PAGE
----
In order to compute the *n*th moment of *X*, in the proof of corollary 4.2 we shall use the fact that if *E*[*X*^{n}] exists then , *n*=1, 2, …, where denotes the *n*th derivative of the characteristic function of *X* and (cf. for instance, Dudewicz & Mishra 1988, pp. 273–274).

Let *t* be a real number, *α*>0 and −1<*β*<1. From the series representation of *ϕ*_{X}(*t*) stated in theorem 4.1, the *n*th derivative of *ϕ*_{X}(*t*) is given by(5.5)Setting *t*=0 in equation (5.5) and considering that , we get(5.6)where the last equality holds only for *β*∈(−1,0)∪(0,1).

Taking into account equation (5.6), together with definition (2.1) and analytic continuation, we arrive at(5.7)Since Li_{0}(−*β*)=−*β*/(1+*β*) by definition (2.2), it is clear that equation (5.7) is also true for *n*=0.

On the other hand, as it was said in §3, the case *β*=0 in (3.3) corresponds to the exponential distribution with mean and, from definition (4.1), it can be checked whether *E*[*X*^{n}]=*Γ*(*n*+1)/*α*^{n}, *n*=0, 1, 2, …. This completes the proof of corollary 4.2. ▪

Let *n* be a non-negative integer, *α*>0 and *β*>−1. By definition (4.1) and (3.3), the *n*th moment of *X* can be directly computed by(5.8)The change of variable *u*=e^{−αx} in (5.8) yields(5.9)Accordingly, for any *β*∈(−1, 0)∪(0, ∞), by virtue of corollary 4.2 and equality (5.9) the integral representation of Li_{n}(*z*) claimed in corollary 4.3 is achieved, where we have set *z*=−*β* for notational convenience. Note that the statement of this corollary holds trivially for *z*=0, that is, Li_{n}(0)=0, thus completing the proof. ▪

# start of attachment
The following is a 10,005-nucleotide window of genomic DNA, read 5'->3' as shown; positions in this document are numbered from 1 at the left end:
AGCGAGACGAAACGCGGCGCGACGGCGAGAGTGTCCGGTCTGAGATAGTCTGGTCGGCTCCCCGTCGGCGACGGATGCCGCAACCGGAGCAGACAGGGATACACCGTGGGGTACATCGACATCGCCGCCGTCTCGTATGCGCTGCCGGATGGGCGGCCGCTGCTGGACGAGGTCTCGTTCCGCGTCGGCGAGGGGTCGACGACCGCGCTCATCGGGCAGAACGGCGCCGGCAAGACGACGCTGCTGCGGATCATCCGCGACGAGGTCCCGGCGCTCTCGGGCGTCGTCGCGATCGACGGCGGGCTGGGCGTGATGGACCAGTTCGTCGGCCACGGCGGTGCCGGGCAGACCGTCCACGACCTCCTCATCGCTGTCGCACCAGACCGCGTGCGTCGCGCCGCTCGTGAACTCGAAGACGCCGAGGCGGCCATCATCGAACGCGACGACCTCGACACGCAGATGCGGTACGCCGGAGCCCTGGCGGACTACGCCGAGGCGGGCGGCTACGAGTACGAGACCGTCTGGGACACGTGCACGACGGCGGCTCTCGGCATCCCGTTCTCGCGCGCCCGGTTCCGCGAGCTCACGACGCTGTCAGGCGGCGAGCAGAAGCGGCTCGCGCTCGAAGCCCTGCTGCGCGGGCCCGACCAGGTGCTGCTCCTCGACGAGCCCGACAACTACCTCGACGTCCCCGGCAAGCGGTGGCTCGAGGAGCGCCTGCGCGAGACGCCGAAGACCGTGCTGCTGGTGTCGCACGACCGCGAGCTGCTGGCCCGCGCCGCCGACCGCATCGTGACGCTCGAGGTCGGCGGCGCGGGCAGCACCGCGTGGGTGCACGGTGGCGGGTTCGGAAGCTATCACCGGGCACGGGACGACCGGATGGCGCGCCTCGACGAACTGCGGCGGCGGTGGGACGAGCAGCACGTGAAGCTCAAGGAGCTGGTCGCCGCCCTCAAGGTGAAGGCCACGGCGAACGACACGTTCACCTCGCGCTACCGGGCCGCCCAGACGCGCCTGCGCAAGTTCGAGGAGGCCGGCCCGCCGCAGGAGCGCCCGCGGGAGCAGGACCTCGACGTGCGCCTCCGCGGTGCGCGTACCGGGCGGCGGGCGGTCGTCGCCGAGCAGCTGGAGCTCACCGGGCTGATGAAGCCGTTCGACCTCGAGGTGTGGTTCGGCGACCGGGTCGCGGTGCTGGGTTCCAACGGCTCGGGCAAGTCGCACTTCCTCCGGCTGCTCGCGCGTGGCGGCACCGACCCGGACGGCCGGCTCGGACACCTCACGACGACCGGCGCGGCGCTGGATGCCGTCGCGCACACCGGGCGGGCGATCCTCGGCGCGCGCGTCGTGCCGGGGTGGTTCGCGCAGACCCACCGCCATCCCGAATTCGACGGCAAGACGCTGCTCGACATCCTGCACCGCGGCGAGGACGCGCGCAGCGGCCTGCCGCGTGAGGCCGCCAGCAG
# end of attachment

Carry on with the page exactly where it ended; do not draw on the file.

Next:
As it has been mentioned in §1, in Prudnikov *et al*. (1986, p. 494, eqn (14)) we find the following integral representation of Li_{s}(*z*):(5.10)where the last equality was derived by Lee (1995) from (1.1). An integration by parts in (5.10) leads to the expressionThereby, from a probabilistic perspective, we have obtained in corollary 4.3 an integral representation of Li_{n}(*z*) closely related to the integral representations of Li_{s}(*z*) given in (5.10) in the special case where *s* is a non-negative integer.

## Acknowledgments

The author wishes to express his thanks to the anonymous referees for their careful reading of the manuscript and valuable suggestions, which led to an improvement of the paper. Many thanks also to Profs José Luis Arregui and Juan Ignacio Pardo for their helpful comments.

## Footnotes

- Received May 12, 2008.
- Accepted June 26, 2008.

- © 2008 The Royal Society